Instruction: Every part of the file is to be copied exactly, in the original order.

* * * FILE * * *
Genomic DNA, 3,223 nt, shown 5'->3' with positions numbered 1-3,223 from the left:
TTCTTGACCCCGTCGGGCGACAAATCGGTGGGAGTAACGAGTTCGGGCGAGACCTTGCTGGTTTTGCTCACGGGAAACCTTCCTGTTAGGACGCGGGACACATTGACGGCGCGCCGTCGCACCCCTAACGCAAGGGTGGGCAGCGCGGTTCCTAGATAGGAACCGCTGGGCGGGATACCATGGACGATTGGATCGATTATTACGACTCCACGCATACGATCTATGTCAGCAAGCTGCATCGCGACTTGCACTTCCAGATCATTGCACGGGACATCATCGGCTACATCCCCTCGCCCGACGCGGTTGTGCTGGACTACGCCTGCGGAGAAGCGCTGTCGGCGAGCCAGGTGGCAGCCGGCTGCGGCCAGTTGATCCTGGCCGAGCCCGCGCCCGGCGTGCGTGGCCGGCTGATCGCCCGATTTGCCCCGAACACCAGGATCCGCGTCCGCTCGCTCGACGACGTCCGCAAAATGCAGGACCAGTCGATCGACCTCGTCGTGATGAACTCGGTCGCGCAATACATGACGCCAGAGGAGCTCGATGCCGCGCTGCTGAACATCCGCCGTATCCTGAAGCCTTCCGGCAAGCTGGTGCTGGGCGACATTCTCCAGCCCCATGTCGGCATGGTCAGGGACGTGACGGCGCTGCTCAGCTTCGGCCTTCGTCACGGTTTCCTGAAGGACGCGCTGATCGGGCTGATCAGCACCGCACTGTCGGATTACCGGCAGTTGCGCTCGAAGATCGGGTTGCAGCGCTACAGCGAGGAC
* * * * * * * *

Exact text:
Genomic DNA, 3,223 nt, shown 5'->3' with positions numbered 1-3,223 from the left:
TTCTTGACCCCGTCGGGCGACAAATCGGTGGGAGTAACGAGTTCGGGCGAGACCTTGCTGGTTTTGCTCACGGGAAACCTTCCTGTTAGGACGCGGGACACATTGACGGCGCGCCGTCGCACCCCTAACGCAAGGGTGGGCAGCGCGGTTCCTAGATAGGAACCGCTGGGCGGGATACCATGGACGATTGGATCGATTATTACGACTCCACGCATACGATCTATGTCAGCAAGCTGCATCGCGACTTGCACTTCCAGATCATTGCACGGGACATCATCGGCTACATCCCCTCGCCCGACGCGGTTGTGCTGGACTACGCCTGCGGAGAAGCGCTGTCGGCGAGCCAGGTGGCAGCCGGCTGCGGCCAGTTGATCCTGGCCGAGCCCGCGCCCGGCGTGCGTGGCCGGCTGATCGCCCGATTTGCCCCGAACACCAGGATCCGCGTCCGCTCGCTCGACGACGTCCGCAAAATGCAGGACCAGTCGATCGACCTCGTCGTGATGAACTCGGTCGCGCAATACATGACGCCAGAGGAGCTCGATGCCGCGCTGCTGAACATCCGCCGTATCCTGAAGCCTTCCGGCAAGCTGGTGCTGGGCGACATTCTCCAGCCCCATGTCGGCATGGTCAGGGACGTGACGGCGCTGCTCAGCTTCGGCCTTCGTCACGGTTTCCTGAAGGACGCGCTGATCGGGCTGATCAGCACCGCACTGTCGGATTACCGGCAGTTGCGCTCGAAGATCGGGTTGCAGCGCTACAGCGAGGAC